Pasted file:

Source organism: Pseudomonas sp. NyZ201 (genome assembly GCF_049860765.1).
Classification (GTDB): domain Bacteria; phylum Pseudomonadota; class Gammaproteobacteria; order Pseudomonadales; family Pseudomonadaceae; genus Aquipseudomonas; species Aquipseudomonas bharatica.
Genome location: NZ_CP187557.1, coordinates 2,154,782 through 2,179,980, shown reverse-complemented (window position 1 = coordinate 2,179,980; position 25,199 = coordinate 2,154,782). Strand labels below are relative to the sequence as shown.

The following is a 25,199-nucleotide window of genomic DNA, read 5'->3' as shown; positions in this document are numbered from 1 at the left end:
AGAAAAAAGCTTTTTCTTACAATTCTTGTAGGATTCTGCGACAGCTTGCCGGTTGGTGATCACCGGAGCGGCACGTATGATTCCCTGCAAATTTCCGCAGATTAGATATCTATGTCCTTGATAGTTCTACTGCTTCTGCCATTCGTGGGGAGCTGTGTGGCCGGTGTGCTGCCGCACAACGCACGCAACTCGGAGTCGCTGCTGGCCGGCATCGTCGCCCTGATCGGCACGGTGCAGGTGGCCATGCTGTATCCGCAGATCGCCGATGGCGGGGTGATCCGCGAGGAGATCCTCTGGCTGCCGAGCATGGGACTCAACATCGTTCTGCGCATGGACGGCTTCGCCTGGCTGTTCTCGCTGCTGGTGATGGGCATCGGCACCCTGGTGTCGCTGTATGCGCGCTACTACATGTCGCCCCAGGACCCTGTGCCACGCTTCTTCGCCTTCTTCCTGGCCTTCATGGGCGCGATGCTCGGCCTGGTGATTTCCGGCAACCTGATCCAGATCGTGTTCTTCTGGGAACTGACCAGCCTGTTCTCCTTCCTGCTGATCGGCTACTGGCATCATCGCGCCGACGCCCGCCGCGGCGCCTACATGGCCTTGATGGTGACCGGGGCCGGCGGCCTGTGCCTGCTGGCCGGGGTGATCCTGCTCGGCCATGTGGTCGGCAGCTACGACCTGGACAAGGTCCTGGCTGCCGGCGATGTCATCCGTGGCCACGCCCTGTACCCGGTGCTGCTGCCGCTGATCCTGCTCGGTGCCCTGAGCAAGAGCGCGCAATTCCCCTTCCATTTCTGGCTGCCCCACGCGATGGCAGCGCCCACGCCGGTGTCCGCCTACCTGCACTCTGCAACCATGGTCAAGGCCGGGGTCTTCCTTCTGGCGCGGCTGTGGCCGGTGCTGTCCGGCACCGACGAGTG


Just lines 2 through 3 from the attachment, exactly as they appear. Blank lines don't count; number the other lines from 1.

Classification (GTDB): domain Bacteria; phylum Pseudomonadota; class Gammaproteobacteria; order Pseudomonadales; family Pseudomonadaceae; genus Aquipseudomonas; species Aquipseudomonas bharatica.
Genome location: NZ_CP187557.1, coordinates 2,154,782 through 2,179,980, shown reverse-complemented (window position 1 = coordinate 2,179,980; position 25,199 = coordinate 2,154,782). Strand labels below are relative to the sequence as shown.